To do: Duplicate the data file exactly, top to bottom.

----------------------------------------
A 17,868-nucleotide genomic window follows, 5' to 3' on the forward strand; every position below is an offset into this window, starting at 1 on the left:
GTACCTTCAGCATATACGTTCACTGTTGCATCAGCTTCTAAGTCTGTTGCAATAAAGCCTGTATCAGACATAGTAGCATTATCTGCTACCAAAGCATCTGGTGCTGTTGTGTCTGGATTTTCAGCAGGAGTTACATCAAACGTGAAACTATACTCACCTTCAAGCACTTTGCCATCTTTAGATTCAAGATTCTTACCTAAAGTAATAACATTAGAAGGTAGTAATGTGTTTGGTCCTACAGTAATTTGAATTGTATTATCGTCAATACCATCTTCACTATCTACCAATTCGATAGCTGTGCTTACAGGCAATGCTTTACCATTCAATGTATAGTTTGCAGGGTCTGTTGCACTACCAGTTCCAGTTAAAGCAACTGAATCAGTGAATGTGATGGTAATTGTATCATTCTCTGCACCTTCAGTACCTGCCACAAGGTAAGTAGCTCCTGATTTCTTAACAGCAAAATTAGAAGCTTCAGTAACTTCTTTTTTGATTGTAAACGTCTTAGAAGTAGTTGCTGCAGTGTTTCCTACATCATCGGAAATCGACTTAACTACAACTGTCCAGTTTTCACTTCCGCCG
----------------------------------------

A 17,868-nucleotide genomic window follows, 5' to 3' on the forward strand; every position below is an offset into this window, starting at 1 on the left:
GTACCTTCAGCATATACGTTCACTGTTGCATCAGCTTCTAAGTCTGTTGCAATAAAGCCTGTATCAGACATAGTAGCATTATCTGCTACCAAAGCATCTGGTGCTGTTGTGTCTGGATTTTCAGCAGGAGTTACATCAAACGTGAAACTATACTCACCTTCAAGCACTTTGCCATCTTTAGATTCAAGATTCTTACCTAAAGTAATAACATTAGAAGGTAGTAATGTGTTTGGTCCTACAGTAATTTGAATTGTATTATCGTCAATACCATCTTCACTATCTACCAATTCGATAGCTGTGCTTACAGGCAATGCTTTACCATTCAATGTATAGTTTGCAGGGTCTGTTGCACTACCAGTTCCAGTTAAAGCAACTGAATCAGTGAATGTGATGGTAATTGTATCATTCTCTGCACCTTCAGTACCTGCCACAAGGTAAGTAGCTCCTGATTTCTTAACAGCAAAATTAGAAGCTTCAGTAACTTCTTTTTTGATTGTAAACGTCTTAGAAGTAGTTGCTGCAGTGTTTCCTACATCATCGGAAATCGACTTAACTACAACTGTCCAGTTTTCACTTCCGCCG